• Molly Dulaney says on

    I have always wondered how many members still live in the outer court of the LORD’s Presence because they feel they are not good enough to be living in the Holy of Holies within the Ark of the Covenant with Christ. (Col.3:3) . . . Is it because they have never heard the voice of God and only know mentally that God loves them because of the sacrifice of Jesus Christ? (i.e. never born again but a preacher said, “if you believe that HE died for you, you will be saved.”) They never came to know God experientially. . . . At 9 years old (1955), I wanted to get saved & be baptized; but my Sunday school teacher told me to wait until I hear God’s voice speak to my heart. I was not sure what that meant but I decided to wait awhile. It was about 3 weeks later when the pastor decided to change the invitation hymn to “What A Friend We Have In Jesus”. I did not pay attention to what he preached that day but when we got to the words, “griefs to bear”, I heard Jesus speak to my heart and say, “Molly, I know how you feel and want to be your Friend!” Wish I could tell of all the intimate things God has taught me since. HE even gave me a desire to be a missionary at 12 years old but it didn’t come about until age 63-70 in East Asia. I wrote a book I first called “The Answer To The Great Commission” but later rewrote it and added some of my testimonies I now call, “Disciples of The New Covenant”. It is about knowing God’s Covenant that brings us to the point of letting God crucify self; so we can experience Galatians 2:20.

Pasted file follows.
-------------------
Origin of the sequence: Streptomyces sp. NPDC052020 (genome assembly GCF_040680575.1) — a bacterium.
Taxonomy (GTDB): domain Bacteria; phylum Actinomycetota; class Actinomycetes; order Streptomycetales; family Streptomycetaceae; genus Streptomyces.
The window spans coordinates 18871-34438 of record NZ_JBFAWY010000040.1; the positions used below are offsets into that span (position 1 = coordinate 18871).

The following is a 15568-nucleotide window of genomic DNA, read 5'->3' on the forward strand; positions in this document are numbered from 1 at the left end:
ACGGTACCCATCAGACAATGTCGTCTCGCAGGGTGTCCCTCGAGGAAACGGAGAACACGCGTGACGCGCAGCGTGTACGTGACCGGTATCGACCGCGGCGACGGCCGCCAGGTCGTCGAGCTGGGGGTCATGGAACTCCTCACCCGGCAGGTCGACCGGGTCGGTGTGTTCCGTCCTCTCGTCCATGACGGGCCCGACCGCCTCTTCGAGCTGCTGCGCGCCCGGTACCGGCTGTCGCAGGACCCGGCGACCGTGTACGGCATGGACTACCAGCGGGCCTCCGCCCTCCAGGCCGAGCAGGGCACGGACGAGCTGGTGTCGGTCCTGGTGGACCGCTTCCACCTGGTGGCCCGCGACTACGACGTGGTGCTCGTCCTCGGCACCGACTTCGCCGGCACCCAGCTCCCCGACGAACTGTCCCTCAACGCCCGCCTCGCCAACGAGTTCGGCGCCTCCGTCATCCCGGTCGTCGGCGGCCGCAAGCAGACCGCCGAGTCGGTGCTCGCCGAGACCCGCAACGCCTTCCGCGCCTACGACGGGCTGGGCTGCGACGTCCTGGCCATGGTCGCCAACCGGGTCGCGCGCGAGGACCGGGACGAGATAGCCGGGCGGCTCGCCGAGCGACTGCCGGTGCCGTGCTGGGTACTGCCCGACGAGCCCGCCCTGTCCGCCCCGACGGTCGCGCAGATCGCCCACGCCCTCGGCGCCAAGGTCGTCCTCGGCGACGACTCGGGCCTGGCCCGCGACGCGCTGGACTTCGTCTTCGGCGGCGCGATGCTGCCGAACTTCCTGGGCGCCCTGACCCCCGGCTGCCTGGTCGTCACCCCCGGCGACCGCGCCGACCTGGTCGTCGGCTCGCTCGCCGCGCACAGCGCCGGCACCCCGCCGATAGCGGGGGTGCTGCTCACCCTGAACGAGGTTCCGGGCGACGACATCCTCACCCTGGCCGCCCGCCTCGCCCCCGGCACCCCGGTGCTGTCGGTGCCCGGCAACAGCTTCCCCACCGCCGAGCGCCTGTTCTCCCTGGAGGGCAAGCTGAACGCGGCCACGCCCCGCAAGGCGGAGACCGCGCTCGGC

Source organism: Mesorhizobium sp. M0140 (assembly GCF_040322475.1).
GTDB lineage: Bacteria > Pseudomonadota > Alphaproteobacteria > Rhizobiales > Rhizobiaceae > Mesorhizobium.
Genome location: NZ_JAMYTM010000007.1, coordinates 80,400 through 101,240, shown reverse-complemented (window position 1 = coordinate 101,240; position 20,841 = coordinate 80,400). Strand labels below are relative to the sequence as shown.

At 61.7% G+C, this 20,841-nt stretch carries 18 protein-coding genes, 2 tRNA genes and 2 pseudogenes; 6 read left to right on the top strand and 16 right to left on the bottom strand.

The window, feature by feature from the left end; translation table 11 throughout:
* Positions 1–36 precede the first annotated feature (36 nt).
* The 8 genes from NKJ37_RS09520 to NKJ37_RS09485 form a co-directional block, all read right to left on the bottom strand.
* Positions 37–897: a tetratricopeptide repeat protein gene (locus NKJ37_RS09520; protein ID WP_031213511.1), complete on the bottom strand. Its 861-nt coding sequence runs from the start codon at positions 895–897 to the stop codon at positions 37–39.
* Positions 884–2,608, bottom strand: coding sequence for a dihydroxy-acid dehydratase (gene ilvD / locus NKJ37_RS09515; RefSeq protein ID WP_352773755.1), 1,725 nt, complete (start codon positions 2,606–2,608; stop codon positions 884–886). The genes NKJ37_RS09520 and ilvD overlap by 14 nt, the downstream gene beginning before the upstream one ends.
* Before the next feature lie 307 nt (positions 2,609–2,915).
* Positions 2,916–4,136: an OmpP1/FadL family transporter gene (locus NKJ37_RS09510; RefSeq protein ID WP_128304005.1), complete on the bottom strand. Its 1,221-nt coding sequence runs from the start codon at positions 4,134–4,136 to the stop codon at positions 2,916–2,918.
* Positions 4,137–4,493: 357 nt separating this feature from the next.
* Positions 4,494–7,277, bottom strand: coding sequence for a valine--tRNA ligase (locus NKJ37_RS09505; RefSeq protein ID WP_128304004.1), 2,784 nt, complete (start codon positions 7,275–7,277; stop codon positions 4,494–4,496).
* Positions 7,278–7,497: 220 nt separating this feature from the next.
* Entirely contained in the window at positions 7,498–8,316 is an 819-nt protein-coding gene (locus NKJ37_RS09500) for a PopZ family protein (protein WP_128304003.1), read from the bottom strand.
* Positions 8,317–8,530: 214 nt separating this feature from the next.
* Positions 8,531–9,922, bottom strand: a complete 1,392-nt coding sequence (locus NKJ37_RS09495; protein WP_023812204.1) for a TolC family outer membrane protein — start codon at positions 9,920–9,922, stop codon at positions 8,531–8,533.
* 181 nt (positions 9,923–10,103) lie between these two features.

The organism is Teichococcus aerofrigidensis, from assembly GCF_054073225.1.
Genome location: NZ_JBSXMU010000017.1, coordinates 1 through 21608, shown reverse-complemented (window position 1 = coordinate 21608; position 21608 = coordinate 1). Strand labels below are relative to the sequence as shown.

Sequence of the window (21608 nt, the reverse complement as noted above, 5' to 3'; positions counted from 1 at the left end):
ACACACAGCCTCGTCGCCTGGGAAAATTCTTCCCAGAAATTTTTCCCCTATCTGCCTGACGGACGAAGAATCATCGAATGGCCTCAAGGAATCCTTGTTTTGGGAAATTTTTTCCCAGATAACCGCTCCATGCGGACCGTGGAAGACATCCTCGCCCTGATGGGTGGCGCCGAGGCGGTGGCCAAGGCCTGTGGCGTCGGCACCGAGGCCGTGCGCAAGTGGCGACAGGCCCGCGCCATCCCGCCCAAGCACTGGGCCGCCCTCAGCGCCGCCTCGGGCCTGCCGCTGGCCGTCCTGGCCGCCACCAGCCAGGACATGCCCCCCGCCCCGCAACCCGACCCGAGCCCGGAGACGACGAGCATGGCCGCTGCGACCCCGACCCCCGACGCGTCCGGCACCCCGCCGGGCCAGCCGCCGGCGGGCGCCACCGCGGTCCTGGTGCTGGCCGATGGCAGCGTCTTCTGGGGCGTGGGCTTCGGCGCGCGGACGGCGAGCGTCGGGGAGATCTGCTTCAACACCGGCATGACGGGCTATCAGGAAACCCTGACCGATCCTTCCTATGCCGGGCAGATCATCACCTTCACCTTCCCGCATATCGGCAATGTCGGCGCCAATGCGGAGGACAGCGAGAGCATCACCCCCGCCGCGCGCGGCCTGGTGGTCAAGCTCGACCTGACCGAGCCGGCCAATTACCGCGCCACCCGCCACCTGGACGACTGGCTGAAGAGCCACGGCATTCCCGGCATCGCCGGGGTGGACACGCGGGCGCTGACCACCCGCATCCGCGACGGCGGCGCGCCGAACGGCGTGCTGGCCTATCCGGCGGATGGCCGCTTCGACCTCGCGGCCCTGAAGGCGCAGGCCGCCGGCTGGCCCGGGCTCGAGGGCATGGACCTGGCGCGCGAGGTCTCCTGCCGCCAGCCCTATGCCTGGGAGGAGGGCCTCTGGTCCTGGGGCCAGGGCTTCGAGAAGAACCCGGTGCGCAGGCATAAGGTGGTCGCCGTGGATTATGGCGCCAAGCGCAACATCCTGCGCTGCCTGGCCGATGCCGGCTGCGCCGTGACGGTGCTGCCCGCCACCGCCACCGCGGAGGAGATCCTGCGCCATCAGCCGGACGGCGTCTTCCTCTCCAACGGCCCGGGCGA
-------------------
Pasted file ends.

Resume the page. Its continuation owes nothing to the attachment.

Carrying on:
• Some churches preach more partisan politics than religion. This drove a lot of people out.